Higgs Boson Results From LHC ‘Get Even Stronger’
The Higgs boson-like particle whose discovery was announced on 4 July looks significantly more certain to exist. The particle has been the subject of a decades-long hunt as the last missing piece of physics’ Standard Model, explaining why matter has mass. Now one Higgs-hunting team at the Large Hadron Collider report a “5.9 sigma” levels of certainty it exists.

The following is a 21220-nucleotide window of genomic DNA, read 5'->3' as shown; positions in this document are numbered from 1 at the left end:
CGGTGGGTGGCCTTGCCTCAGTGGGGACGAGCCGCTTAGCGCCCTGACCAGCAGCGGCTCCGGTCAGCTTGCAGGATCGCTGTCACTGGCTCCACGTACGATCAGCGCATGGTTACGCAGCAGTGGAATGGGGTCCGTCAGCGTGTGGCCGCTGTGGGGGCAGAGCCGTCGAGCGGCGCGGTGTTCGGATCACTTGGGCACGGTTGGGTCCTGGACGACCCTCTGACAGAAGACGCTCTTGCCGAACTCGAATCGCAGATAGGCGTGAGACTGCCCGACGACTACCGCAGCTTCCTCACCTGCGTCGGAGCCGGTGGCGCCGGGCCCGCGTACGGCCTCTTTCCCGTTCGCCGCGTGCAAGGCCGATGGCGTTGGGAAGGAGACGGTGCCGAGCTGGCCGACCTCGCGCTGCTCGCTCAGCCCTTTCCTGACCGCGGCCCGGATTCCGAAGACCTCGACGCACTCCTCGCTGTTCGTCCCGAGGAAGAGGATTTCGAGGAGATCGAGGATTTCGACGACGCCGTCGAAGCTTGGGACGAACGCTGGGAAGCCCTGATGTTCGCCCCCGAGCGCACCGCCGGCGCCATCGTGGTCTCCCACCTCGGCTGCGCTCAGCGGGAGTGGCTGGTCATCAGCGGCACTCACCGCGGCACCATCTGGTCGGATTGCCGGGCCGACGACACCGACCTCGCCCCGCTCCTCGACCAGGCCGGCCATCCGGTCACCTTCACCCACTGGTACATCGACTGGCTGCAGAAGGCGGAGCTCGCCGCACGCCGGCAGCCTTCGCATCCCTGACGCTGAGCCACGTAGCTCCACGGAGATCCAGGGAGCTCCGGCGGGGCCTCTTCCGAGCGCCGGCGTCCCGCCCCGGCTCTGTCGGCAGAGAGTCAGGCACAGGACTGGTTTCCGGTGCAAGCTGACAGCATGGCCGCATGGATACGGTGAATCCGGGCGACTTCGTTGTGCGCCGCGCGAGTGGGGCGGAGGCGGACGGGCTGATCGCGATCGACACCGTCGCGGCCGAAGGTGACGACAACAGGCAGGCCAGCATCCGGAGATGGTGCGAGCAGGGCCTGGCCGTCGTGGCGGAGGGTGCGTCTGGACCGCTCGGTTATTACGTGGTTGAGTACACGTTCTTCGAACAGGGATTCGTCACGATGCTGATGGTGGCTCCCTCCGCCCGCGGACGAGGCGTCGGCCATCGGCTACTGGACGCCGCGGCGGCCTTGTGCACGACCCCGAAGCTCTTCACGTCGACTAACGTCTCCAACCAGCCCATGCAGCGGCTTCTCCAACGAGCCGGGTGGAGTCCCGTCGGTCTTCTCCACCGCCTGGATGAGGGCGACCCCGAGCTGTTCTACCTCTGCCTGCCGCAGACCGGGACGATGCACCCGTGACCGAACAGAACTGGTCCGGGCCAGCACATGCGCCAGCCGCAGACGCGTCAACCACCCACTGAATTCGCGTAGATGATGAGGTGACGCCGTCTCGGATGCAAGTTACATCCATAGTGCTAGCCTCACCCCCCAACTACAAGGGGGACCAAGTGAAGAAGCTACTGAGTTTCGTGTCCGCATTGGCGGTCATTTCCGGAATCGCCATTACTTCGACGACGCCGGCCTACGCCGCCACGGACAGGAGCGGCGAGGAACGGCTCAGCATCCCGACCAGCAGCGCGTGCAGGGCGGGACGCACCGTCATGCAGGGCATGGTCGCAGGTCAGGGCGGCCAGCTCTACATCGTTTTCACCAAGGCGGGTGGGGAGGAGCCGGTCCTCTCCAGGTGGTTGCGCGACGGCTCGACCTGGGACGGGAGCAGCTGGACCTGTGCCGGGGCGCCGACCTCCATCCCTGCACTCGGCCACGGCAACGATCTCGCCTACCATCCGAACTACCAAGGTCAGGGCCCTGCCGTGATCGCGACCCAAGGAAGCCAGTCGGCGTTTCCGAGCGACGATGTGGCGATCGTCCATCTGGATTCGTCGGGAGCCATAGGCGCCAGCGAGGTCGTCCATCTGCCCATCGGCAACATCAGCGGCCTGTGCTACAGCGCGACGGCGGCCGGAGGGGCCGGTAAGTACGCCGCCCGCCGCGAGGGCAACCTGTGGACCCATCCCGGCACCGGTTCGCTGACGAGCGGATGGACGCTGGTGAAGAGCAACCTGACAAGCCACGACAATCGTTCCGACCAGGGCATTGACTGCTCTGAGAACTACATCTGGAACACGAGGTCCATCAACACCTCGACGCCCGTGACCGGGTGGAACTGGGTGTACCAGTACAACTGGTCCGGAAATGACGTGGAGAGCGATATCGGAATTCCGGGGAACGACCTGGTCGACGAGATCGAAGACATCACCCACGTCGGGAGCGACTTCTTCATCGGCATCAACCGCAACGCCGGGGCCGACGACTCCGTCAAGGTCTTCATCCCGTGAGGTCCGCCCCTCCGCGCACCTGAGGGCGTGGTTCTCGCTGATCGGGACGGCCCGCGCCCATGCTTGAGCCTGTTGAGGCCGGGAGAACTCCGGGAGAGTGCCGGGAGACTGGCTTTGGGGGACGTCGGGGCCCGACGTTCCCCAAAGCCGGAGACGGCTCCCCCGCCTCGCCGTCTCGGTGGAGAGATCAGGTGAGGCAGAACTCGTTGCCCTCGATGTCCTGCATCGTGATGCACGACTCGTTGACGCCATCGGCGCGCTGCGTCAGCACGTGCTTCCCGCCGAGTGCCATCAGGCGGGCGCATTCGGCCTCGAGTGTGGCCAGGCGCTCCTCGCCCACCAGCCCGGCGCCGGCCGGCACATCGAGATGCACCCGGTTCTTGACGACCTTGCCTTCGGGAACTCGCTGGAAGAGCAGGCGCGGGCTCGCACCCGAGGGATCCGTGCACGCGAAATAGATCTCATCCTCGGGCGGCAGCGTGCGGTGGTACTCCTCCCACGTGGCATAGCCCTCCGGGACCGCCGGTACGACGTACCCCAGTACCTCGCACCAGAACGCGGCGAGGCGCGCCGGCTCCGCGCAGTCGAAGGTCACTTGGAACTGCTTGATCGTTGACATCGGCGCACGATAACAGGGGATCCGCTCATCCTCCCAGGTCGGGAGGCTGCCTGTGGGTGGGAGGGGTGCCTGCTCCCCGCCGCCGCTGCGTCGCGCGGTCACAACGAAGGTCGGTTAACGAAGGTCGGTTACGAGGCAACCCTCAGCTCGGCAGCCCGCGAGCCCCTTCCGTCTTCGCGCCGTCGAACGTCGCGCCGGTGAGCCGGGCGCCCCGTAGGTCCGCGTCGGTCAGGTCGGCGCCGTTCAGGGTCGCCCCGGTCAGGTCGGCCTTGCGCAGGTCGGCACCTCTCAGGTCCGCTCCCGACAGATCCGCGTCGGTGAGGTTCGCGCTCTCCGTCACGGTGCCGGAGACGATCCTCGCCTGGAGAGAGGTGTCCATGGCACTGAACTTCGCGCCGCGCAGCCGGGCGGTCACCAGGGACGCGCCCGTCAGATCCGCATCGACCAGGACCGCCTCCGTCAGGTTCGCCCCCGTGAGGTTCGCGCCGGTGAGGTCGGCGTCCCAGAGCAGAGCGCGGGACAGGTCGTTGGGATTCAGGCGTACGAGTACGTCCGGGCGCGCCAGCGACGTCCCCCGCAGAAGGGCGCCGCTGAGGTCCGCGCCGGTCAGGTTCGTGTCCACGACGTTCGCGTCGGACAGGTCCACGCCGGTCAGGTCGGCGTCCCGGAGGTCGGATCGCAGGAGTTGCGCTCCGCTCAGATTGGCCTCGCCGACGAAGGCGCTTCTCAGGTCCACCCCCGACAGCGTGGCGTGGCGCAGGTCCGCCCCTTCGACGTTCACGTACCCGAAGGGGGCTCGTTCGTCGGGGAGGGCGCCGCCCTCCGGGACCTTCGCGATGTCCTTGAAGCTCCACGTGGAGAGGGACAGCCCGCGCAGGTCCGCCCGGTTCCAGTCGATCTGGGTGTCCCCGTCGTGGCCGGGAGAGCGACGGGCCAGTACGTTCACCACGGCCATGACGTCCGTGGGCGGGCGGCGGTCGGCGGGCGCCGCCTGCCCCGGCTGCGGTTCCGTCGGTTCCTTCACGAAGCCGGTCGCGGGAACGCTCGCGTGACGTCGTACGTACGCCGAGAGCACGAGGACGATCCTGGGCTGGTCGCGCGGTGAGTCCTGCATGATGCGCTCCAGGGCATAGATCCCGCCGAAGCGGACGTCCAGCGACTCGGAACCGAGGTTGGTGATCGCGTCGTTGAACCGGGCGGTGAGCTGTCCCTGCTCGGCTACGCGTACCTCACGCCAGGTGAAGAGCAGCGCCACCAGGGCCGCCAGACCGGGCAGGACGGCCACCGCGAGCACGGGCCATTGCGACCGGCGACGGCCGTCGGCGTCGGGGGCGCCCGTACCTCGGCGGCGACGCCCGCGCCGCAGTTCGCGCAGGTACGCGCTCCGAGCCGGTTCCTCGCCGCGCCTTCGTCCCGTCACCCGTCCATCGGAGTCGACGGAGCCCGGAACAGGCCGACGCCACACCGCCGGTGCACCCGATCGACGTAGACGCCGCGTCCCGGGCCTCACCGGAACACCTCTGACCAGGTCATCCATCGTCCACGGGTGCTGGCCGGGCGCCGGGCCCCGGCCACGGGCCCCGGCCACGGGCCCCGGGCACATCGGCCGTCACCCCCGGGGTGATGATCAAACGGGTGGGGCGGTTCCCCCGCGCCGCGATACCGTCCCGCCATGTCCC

That equates to a one-in-300 million chance that the Higgs does not exist and the results are statistical flukes. The formal threshold for claiming the discovery of a particle is a 5-sigma level – equivalent to a one-in-3.5 million chance. That is the level that was claimed by the team behind Atlas, one of the LHC’s Higgs-hunting experiments, during the 4 July announcement. The other, known as CMS, claimed results between 4.9 and 5 sigma.